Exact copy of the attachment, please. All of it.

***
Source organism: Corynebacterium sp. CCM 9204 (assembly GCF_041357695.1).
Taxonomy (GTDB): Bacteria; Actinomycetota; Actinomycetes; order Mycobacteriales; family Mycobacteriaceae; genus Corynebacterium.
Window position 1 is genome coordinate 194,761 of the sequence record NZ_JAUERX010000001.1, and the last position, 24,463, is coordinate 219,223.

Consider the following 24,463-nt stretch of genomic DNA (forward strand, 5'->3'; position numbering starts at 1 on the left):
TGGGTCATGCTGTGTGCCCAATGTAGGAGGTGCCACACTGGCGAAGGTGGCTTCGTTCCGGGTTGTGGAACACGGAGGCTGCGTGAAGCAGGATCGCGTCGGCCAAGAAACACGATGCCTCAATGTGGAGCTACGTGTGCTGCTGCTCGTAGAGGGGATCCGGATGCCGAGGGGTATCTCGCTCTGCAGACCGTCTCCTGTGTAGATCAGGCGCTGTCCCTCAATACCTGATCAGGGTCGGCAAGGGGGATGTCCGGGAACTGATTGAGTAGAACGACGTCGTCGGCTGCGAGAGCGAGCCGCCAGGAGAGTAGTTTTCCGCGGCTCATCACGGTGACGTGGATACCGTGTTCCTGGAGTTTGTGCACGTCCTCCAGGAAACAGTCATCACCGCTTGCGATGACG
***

Source organism: Corynebacterium sp. CCM 9204 (assembly GCF_041357695.1).
Taxonomy (GTDB): Bacteria; Actinomycetota; Actinomycetes; order Mycobacteriales; family Mycobacteriaceae; genus Corynebacterium.
Window position 1 is genome coordinate 194,761 of the sequence record NZ_JAUERX010000001.1, and the last position, 24,463, is coordinate 219,223.

Consider the following 24,463-nt stretch of genomic DNA (forward strand, 5'->3'; position numbering starts at 1 on the left):
TGGGTCATGCTGTGTGCCCAATGTAGGAGGTGCCACACTGGCGAAGGTGGCTTCGTTCCGGGTTGTGGAACACGGAGGCTGCGTGAAGCAGGATCGCGTCGGCCAAGAAACACGATGCCTCAATGTGGAGCTACGTGTGCTGCTGCTCGTAGAGGGGATCCGGATGCCGAGGGGTATCTCGCTCTGCAGACCGTCTCCTGTGTAGATCAGGCGCTGTCCCTCAATACCTGATCAGGGTCGGCAAGGGGGATGTCCGGGAACTGATTGAGTAGAACGACGTCGTCGGCTGCGAGAGCGAGCCGCCAGGAGAGTAGTTTTCCGCGGCTCATCACGGTGACGTGGATACCGTGTTCCTGGAGTTTGTGCACGTCCTCCAGGAAACAGTCATCACCGCTTGCGATGACG